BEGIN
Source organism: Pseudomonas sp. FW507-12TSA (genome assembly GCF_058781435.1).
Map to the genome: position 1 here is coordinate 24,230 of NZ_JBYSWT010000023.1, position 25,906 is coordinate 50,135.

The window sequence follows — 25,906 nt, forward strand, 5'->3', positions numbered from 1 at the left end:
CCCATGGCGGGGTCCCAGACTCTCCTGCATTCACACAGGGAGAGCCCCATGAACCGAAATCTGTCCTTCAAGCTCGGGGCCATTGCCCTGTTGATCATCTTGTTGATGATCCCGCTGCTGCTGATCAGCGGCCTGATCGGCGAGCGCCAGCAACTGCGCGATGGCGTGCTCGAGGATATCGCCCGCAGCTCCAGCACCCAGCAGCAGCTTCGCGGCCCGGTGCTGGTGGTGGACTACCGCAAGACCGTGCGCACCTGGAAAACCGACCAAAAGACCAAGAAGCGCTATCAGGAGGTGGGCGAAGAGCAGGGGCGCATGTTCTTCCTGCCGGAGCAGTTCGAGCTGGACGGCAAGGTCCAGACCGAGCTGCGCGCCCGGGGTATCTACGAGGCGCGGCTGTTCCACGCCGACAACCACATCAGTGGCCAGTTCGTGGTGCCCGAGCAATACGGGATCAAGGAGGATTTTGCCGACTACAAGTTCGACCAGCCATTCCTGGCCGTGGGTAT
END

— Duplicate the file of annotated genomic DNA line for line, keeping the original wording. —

Source organism: Pseudomonas sp. FW507-12TSA (genome assembly GCF_058781435.1).
Map to the genome: position 1 here is coordinate 24,230 of NZ_JBYSWT010000023.1, position 25,906 is coordinate 50,135.

The window sequence follows — 25,906 nt, forward strand, 5'->3', positions numbered from 1 at the left end:
CCCATGGCGGGGTCCCAGACTCTCCTGCATTCACACAGGGAGAGCCCCATGAACCGAAATCTGTCCTTCAAGCTCGGGGCCATTGCCCTGTTGATCATCTTGTTGATGATCCCGCTGCTGCTGATCAGCGGCCTGATCGGCGAGCGCCAGCAACTGCGCGATGGCGTGCTCGAGGATATCGCCCGCAGCTCCAGCACCCAGCAGCAGCTTCGCGGCCCGGTGCTGGTGGTGGACTACCGCAAGACCGTGCGCACCTGGAAAACCGACCAAAAGACCAAGAAGCGCTATCAGGAGGTGGGCGAAGAGCAGGGGCGCATGTTCTTCCTGCCGGAGCAGTTCGAGCTGGACGGCAAGGTCCAGACCGAGCTGCGCGCCCGGGGTATCTACGAGGCGCGGCTGTTCCACGCCGACAACCACATCAGTGGCCAGTTCGTGGTGCCCGAGCAATACGGGATCAAGGAGGATTTTGCCGACTACAAGTTCGACCAGCCATTCCTGGCCGTGGGTAT